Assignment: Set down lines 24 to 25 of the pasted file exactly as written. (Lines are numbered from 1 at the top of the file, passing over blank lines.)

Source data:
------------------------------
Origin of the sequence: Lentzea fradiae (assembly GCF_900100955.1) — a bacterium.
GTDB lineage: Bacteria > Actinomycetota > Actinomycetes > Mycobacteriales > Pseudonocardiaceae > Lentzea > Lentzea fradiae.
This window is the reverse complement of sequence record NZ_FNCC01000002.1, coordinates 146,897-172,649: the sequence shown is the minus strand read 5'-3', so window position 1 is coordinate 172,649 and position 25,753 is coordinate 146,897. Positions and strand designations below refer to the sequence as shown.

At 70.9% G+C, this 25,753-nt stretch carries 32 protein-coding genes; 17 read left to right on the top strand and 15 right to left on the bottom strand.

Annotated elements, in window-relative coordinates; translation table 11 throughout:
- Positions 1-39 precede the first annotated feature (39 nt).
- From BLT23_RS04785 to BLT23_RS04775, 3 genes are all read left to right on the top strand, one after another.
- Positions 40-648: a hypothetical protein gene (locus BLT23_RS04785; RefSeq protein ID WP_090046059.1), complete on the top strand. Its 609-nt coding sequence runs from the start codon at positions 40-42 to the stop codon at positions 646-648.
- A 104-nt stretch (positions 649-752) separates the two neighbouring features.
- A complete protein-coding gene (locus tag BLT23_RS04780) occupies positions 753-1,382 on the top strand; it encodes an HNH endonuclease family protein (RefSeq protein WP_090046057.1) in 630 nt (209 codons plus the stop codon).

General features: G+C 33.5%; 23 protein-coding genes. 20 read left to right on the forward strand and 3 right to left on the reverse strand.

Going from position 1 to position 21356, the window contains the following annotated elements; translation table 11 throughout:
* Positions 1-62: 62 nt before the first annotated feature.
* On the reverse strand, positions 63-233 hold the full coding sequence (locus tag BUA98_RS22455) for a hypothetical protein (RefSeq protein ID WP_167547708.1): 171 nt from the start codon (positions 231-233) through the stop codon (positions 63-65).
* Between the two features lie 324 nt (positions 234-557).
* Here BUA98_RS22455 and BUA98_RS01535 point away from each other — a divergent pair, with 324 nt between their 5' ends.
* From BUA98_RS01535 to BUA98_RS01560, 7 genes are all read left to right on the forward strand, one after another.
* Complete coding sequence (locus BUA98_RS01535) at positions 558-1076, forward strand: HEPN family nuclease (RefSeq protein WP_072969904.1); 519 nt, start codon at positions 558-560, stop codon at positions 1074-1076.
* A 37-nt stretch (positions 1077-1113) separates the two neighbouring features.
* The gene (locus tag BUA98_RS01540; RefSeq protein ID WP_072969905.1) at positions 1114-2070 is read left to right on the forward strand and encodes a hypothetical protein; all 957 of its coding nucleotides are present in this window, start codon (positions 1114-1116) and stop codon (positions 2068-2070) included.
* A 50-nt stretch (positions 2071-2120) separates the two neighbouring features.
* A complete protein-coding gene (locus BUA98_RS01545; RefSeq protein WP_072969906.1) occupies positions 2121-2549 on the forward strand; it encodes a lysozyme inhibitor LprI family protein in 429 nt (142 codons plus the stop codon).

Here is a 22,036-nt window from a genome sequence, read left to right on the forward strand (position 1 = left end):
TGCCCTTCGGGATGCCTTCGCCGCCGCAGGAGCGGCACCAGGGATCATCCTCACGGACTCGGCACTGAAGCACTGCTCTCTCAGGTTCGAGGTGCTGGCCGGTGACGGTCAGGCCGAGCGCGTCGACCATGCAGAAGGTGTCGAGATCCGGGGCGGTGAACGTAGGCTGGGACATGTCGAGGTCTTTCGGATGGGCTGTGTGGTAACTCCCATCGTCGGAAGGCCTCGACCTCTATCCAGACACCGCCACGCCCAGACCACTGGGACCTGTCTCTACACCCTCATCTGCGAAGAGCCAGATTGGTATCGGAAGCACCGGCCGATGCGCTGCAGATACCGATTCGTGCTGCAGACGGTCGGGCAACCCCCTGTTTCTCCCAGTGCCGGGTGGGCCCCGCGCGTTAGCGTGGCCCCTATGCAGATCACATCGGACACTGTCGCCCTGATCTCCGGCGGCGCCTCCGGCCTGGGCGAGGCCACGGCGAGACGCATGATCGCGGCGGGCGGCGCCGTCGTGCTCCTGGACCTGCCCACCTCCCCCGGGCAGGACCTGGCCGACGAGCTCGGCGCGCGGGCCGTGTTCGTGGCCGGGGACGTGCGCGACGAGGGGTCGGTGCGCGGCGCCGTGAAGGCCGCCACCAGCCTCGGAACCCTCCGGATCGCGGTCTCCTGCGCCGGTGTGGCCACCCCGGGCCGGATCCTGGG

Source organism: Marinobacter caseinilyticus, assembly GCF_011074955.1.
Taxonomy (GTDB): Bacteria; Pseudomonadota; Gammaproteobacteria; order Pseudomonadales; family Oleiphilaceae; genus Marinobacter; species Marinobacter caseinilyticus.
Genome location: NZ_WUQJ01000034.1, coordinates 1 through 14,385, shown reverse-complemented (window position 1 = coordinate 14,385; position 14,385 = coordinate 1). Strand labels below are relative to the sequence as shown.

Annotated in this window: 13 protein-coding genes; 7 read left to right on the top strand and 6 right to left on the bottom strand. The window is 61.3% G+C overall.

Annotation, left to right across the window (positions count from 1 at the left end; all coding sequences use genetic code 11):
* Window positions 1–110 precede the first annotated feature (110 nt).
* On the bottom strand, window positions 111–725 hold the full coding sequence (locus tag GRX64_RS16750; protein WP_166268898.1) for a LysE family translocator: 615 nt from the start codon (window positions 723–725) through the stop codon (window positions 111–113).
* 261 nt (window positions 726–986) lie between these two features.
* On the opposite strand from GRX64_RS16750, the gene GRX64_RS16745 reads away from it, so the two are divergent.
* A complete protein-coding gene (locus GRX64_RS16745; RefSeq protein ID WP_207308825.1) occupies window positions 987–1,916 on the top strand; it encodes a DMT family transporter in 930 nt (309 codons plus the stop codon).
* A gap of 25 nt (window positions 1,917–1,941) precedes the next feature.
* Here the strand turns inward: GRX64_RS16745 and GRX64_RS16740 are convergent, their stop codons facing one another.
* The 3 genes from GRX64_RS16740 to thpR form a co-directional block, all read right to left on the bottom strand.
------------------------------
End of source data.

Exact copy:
TGCCCTTCGGGATGCCTTCGCCGCCGCAGGAGCGGCACCAGGGATCATCCTCACGGACTCGGCACTGAAGCACTGCTCTCTCAGGTTCGAGGTGCTGGCCGGTGACGGTCAGGCCGAGCGCGTCGACCATGCAGAAGGTGTCGAGATCCGGGGCGGTGAACGTAGGCTGGGACATGTCGAGGTCTTTCGGATGGGCTGTGTGGTAACTCCCATCGTCGGAAGGCCTCGACCTCTATCCAGACACCGCCACGCCCAGACCACTGGGACCTGTCTCTACACCCTCATCTGCGAAGAGCCAGATTGGTATCGGAAGCACCGGCCGATGCGCTGCAGATACCGATTCGTGCTGCAGACGGTCGGGCAACCCCCTGTTTCTCCCAGTGCCGGGTGGGCCCCGCGCGTTAGCGTGGCCCCTATGCAGATCACATCGGACACTGTCGCCCTGATCTCCGGCGGCGCCTCCGGCCTGGGCGAGGCCACGGCGAGACGCATGATCGCGGCGGGCGGCGCCGTCGTGCTCCTGGACCTGCCCACCTCCCCCGGGCAGGACCTGGCCGACGAGCTCGGCGCGCGGGCCGTGTTCGTGGCCGGGGACGTGCGCGACGAGGGGTCGGTGCGCGGCGCCGTGAAGGCCGCCACCAGCCTCGGAACCCTCCGGATCGCGGTCTCCTGCGCCGGTGTGGCCACCCCGGGCCGGATCCTGGG

Source organism: Marinobacter caseinilyticus, assembly GCF_011074955.1.